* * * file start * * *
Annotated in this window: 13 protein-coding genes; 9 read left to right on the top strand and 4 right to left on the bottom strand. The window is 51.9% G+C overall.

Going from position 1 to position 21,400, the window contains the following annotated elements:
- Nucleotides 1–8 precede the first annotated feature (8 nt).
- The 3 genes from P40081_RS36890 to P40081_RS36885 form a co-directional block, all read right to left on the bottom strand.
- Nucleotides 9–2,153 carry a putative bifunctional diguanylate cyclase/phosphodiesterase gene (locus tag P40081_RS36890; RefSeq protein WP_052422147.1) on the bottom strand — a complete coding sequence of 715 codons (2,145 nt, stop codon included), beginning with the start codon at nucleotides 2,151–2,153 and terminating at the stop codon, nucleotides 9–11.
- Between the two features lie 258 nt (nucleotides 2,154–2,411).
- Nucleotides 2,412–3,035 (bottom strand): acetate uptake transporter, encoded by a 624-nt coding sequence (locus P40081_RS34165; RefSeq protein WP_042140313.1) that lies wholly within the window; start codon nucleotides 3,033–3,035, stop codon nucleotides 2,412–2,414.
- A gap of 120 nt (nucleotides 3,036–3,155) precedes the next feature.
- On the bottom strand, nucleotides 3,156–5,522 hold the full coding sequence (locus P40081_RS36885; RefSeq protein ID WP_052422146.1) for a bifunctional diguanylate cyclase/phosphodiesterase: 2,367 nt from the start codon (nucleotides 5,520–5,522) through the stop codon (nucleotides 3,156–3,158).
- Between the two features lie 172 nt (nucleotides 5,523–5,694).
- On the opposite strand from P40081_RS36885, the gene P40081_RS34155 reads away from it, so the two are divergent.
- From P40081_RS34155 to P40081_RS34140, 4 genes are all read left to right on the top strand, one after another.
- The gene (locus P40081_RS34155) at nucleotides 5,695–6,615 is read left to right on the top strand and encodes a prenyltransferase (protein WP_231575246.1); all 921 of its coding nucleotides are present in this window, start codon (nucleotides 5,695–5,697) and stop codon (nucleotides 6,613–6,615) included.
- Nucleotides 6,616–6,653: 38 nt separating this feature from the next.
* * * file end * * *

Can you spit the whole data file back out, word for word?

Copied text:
Annotated in this window: 13 protein-coding genes; 9 read left to right on the top strand and 4 right to left on the bottom strand. The window is 51.9% G+C overall.

Going from position 1 to position 21,400, the window contains the following annotated elements:
- Nucleotides 1–8 precede the first annotated feature (8 nt).
- The 3 genes from P40081_RS36890 to P40081_RS36885 form a co-directional block, all read right to left on the bottom strand.
- Nucleotides 9–2,153 carry a putative bifunctional diguanylate cyclase/phosphodiesterase gene (locus tag P40081_RS36890; RefSeq protein WP_052422147.1) on the bottom strand — a complete coding sequence of 715 codons (2,145 nt, stop codon included), beginning with the start codon at nucleotides 2,151–2,153 and terminating at the stop codon, nucleotides 9–11.
- Between the two features lie 258 nt (nucleotides 2,154–2,411).
- Nucleotides 2,412–3,035 (bottom strand): acetate uptake transporter, encoded by a 624-nt coding sequence (locus P40081_RS34165; RefSeq protein WP_042140313.1) that lies wholly within the window; start codon nucleotides 3,033–3,035, stop codon nucleotides 2,412–2,414.
- A gap of 120 nt (nucleotides 3,036–3,155) precedes the next feature.
- On the bottom strand, nucleotides 3,156–5,522 hold the full coding sequence (locus P40081_RS36885; RefSeq protein ID WP_052422146.1) for a bifunctional diguanylate cyclase/phosphodiesterase: 2,367 nt from the start codon (nucleotides 5,520–5,522) through the stop codon (nucleotides 3,156–3,158).
- Between the two features lie 172 nt (nucleotides 5,523–5,694).
- On the opposite strand from P40081_RS36885, the gene P40081_RS34155 reads away from it, so the two are divergent.
- From P40081_RS34155 to P40081_RS34140, 4 genes are all read left to right on the top strand, one after another.
- The gene (locus P40081_RS34155) at nucleotides 5,695–6,615 is read left to right on the top strand and encodes a prenyltransferase (protein WP_231575246.1); all 921 of its coding nucleotides are present in this window, start codon (nucleotides 5,695–5,697) and stop codon (nucleotides 6,613–6,615) included.
- Nucleotides 6,616–6,653: 38 nt separating this feature from the next.